The Bodhisatta was once an ascetic who had many followers studying with him in the Himalayas. They spent one rainy season living in leaf huts down in a village. While they went out to collect alms, a mischievous monkey would come into their camp, knocking things around and smashing water jugs. When it came time for the ascetics to return to the wilderness, the villagers announced that the next morning they would provide plenty of alms for their long journey.
The monkey heard about the large almsgiving and tried to trick the villagers into giving him some food too. In the morning, he stood near the ascetics and acted like a holy man worshipping the sun. The villagers were impressed and praised the monkey’s virtue, believing he had learned by watching the ascetics. But the Bodhisatta told the people they did not know the monkey’s real character and explained why he deserved no praise. Hearing what he had done, the people threw sticks and clods of dirt at the monkey.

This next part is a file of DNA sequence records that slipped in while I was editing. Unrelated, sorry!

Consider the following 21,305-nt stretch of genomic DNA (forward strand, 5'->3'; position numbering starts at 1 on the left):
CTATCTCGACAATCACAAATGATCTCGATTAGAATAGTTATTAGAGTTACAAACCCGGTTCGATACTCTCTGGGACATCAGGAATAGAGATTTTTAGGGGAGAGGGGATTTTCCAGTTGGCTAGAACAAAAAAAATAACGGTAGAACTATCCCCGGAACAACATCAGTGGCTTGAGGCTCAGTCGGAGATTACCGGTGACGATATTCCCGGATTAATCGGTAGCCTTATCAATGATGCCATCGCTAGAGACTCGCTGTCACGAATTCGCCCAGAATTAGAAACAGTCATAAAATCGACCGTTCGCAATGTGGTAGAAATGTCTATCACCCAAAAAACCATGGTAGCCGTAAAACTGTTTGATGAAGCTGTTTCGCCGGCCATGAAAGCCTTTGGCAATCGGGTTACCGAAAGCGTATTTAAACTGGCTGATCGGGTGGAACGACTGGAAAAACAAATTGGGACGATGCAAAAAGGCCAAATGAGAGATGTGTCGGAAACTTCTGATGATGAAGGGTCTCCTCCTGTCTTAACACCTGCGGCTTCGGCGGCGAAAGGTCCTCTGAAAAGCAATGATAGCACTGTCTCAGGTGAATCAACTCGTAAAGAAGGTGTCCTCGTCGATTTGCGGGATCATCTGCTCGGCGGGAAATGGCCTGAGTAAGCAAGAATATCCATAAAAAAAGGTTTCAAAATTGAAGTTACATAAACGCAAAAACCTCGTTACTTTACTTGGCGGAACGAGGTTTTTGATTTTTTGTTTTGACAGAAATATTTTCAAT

In the Lifetime of the Buddha
The monkey was an earlier birth of one of the Buddha’s disciples who claimed to dedicate himself to seeking salvation, but was known by other disciples to be dishonest. The Buddha told them this story so they knew that this dishonest disciple had also been this way in the past.
The Bodhisatta’s fellow ascetics were earlier births of the Buddha’s disciples.